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Music Reviews

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Robyn - Body Talk Pt. 1/ Body Talk Pt. 2
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The Walkmen - Lisbon
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Native Canadians

Rating: 8.1/10 ?

October 6, 2008
On any given rock album, the presence of incorruptible guts and hunger makes for the game-breaker. Fortitude is a catalyst that can transform an hour-long sequence of notes into a record that defines genres and generations. This may explain why almost all of the albums we hold nearest and dearest to our hearts are made by men and women under the age of thirty - it's rare to find someone who still wants to fuck your shit up when they're also financing a mortgage or dragging children to Tae Kwon Do practice.

So when you hear about a band like Fiasco, you should get really excited. (Are you ready?) Considering their energy level, I'm not sure these guys have even made it out of high school. Their ages, however, make no difference; they embody the spirit of rock and roll. With no lyrics, no love songs, and no choruses, Native Canadians is the type of album to play while driving around smashing the mailboxes of senior citizens or pissing your name in the snow of some neighbor's front lawn, with cheap beer in hand, only to turn around and see your buddies drive off. At under twenty-two minutes, Native Canadians is as gloriously brief as adolescence and close to being just as furious and fun. From the opening track, "Steve Herman," to the obvious and appropriate Stooges reference of "I Wanna Be Your Cat," the group's raw intensity and drive rarely, if ever, lets up. Melodies exist, but they aren't restrained by any standard pop approachability or structure, and the Brooklyn three-piece show a talent and complexity that belies their age, along with a palpable and inspiring chemistry and dedication.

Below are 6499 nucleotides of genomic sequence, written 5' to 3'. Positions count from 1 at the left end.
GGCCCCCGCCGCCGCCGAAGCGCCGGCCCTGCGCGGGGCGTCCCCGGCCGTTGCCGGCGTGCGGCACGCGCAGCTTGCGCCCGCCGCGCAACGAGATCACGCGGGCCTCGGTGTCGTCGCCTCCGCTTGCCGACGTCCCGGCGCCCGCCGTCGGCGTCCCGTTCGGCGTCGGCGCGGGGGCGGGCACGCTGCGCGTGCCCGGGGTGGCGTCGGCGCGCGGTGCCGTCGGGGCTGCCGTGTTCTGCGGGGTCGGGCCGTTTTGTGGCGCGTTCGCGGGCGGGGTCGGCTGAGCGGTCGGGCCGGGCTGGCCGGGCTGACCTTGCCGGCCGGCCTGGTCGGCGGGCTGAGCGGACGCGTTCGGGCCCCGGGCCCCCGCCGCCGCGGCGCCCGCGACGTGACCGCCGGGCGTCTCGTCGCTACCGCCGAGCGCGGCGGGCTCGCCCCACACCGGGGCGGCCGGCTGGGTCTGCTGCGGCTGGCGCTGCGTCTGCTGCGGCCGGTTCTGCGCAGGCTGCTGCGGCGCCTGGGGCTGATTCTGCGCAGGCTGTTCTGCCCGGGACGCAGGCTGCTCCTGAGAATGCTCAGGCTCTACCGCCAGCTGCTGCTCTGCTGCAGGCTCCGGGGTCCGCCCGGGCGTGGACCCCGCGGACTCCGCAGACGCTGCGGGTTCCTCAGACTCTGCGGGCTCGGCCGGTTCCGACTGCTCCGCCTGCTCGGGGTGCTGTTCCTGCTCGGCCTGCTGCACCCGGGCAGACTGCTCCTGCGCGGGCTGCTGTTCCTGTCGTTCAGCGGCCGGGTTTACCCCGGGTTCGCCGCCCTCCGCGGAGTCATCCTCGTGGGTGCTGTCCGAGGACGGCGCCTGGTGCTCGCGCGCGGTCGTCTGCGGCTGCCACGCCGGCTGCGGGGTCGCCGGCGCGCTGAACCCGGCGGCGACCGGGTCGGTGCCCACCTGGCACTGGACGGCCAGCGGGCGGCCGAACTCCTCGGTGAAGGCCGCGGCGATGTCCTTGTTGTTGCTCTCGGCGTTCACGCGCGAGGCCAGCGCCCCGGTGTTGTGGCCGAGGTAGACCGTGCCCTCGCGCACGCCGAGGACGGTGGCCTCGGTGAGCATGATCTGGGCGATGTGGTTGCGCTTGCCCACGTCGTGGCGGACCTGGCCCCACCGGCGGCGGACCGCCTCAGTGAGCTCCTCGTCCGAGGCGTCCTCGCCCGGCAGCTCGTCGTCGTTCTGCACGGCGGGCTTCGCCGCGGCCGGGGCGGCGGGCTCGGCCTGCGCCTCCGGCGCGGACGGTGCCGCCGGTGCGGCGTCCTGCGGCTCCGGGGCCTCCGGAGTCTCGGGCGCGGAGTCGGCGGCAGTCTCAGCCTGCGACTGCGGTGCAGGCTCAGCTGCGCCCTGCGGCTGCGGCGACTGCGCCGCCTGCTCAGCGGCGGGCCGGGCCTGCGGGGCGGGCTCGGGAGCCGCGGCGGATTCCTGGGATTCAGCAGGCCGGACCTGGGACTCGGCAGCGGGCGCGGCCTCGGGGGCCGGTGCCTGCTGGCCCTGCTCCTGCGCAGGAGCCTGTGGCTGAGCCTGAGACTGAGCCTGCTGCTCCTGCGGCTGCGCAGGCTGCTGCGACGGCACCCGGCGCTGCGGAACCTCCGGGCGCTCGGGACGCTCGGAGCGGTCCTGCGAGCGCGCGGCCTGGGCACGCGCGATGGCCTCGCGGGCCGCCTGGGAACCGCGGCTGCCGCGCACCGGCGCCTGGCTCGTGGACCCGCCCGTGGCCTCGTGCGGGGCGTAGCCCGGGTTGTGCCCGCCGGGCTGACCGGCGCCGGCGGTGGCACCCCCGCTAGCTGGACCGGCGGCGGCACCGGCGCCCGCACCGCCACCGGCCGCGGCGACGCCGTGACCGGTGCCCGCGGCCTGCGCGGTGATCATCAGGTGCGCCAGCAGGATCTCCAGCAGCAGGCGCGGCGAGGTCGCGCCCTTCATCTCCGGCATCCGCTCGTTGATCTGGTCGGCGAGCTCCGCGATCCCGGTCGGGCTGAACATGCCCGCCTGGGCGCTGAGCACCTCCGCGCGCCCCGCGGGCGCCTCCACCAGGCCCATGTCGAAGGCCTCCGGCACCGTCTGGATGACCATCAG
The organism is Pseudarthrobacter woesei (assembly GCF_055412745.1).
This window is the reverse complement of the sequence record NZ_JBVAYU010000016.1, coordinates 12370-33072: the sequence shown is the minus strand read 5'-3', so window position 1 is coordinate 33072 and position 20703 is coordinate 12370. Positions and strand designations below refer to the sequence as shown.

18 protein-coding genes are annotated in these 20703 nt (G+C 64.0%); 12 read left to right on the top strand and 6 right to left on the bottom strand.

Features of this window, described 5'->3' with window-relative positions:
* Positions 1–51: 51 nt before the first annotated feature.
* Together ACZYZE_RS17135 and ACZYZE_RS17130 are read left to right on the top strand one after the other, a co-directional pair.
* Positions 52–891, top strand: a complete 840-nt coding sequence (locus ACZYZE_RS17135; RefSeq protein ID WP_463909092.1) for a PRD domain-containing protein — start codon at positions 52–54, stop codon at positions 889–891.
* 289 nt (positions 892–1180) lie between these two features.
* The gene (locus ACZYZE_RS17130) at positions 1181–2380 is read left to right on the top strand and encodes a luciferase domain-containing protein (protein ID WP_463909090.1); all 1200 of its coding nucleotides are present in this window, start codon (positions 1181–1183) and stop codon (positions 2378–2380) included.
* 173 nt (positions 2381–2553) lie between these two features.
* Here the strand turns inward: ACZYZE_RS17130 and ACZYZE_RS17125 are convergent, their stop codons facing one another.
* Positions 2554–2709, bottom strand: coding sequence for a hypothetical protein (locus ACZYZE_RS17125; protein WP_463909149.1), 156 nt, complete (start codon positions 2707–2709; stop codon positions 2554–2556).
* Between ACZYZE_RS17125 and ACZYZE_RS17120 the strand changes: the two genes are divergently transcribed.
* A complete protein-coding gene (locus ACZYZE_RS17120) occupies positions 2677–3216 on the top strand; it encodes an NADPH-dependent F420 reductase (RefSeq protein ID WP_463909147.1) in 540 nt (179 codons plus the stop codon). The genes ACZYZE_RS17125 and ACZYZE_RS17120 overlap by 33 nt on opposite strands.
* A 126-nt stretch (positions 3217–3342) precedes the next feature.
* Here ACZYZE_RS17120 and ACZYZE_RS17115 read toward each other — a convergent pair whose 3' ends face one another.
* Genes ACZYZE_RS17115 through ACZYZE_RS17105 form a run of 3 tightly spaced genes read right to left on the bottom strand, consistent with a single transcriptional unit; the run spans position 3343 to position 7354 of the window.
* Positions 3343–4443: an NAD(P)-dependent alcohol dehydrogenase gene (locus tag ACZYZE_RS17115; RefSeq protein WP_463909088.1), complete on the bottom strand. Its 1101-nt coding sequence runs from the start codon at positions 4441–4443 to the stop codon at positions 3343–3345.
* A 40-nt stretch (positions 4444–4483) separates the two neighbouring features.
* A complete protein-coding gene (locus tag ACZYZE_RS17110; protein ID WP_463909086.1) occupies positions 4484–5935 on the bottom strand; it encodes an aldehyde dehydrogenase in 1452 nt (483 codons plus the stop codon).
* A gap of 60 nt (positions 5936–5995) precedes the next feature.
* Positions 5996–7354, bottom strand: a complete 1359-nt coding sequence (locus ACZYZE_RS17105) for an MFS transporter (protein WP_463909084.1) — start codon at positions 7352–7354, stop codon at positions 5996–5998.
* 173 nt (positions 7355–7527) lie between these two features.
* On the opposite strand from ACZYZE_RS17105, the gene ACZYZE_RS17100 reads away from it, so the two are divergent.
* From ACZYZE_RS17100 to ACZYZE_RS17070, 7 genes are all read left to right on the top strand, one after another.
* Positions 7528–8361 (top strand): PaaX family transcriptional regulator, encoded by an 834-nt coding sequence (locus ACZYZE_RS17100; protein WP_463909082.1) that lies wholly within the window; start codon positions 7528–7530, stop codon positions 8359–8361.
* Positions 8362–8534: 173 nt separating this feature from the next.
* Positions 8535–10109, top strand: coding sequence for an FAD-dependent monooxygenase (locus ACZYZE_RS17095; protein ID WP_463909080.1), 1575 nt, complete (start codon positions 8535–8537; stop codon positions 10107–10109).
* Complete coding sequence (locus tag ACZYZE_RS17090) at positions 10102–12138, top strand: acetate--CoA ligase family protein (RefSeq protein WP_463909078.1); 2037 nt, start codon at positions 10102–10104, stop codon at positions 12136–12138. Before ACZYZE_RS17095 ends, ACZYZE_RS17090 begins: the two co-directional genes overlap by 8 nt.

"Oh, You Horny Monster!" is the album's lead single, and it showcases much of what makes Native Canadians worth hearing. The track contains an abstract, mathematical melody that is paired with brute force and an admirable and palpable passion. While it lasts for barely two minutes, "Horny Monster," along with its bizarre and somehow completely fitting video [link], reasserts the postulate that has invigorated rock and roll since the release of "My Generation" - namely that if you can't do it with less than four tracks and an electric guitar, at least in some primitive form, there are better ideas out there.

That doesn't mean that Fiasco aren't capable of pushing themselves. "I Figure It's Better We Do Something Ridiculous Than Nothing at All," arguably the album's centerpiece, is over six minutes in length and morphs from punisher to intellectual at least three times, expanding the band's hardcore/math-rock template and showing the true potential of their approach. It rocks while still searching for new answers to old questions. Opener "Steve Herman" is the effort's most straightforward wrecking ball, and "I Wanna Be Your Cat" brings everything to an ecstatic and abrupt end, leaving an impression of a group that has only just begun its own hardcore odyssey. In six songs, Native Canadians is Fiasco reclaiming the garage as a place of legitimate expression and force, and that they've done so is wonderful.

It is the very rawness and enthusiasm that marks the recording, however, that also keeps it from becoming a masterpiece. While the energetic edge makes the record fresh and fun, Native Canadians is too irresponsible and relentless, and while its exciting and full of potential, Fiasco are not essential. Not yet. Pretty caterpillars turn into grander butterflies, and Native Canadians is most definitely a striking caterpillar inching into its cocoon.

Reviewed by Dave Toropov
Introduced to music in the womb with a pair of headphones on his mother's stomach, Dave Toropov has yet to recover the experience. A writer based in Boston and New York, he has also written for Prefix Magazine and What Was It Anyway, and is the maintainer of the "Middleclass Haunt" blog.

See other reviews by Dave Toropov



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